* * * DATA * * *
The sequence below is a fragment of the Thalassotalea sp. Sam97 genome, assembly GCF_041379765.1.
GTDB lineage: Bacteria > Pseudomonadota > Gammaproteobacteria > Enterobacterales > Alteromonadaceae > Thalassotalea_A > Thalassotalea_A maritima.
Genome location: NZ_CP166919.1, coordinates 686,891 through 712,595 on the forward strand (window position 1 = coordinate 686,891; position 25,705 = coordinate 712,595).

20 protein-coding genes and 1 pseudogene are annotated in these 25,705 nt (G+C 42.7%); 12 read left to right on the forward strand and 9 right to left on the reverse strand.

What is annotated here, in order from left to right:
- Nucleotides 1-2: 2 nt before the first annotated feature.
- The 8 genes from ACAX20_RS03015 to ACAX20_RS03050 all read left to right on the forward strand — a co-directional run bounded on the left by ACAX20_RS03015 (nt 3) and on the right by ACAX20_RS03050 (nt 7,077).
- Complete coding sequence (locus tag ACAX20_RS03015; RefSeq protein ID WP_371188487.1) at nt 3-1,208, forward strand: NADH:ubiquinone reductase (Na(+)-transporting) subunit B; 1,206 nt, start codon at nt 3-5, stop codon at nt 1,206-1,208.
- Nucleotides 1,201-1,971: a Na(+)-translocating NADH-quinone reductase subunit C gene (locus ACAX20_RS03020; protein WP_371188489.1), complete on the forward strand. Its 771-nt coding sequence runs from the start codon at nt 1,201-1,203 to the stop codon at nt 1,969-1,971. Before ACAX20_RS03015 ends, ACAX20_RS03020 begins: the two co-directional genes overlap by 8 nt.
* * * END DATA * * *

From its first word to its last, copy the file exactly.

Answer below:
The sequence below is a fragment of the Thalassotalea sp. Sam97 genome, assembly GCF_041379765.1.
GTDB lineage: Bacteria > Pseudomonadota > Gammaproteobacteria > Enterobacterales > Alteromonadaceae > Thalassotalea_A > Thalassotalea_A maritima.
Genome location: NZ_CP166919.1, coordinates 686,891 through 712,595 on the forward strand (window position 1 = coordinate 686,891; position 25,705 = coordinate 712,595).

20 protein-coding genes and 1 pseudogene are annotated in these 25,705 nt (G+C 42.7%); 12 read left to right on the forward strand and 9 right to left on the reverse strand.

What is annotated here, in order from left to right:
- Nucleotides 1-2: 2 nt before the first annotated feature.
- The 8 genes from ACAX20_RS03015 to ACAX20_RS03050 all read left to right on the forward strand — a co-directional run bounded on the left by ACAX20_RS03015 (nt 3) and on the right by ACAX20_RS03050 (nt 7,077).
- Complete coding sequence (locus tag ACAX20_RS03015; RefSeq protein ID WP_371188487.1) at nt 3-1,208, forward strand: NADH:ubiquinone reductase (Na(+)-transporting) subunit B; 1,206 nt, start codon at nt 3-5, stop codon at nt 1,206-1,208.
- Nucleotides 1,201-1,971: a Na(+)-translocating NADH-quinone reductase subunit C gene (locus ACAX20_RS03020; protein WP_371188489.1), complete on the forward strand. Its 771-nt coding sequence runs from the start codon at nt 1,201-1,203 to the stop codon at nt 1,969-1,971. Before ACAX20_RS03015 ends, ACAX20_RS03020 begins: the two co-directional genes overlap by 8 nt.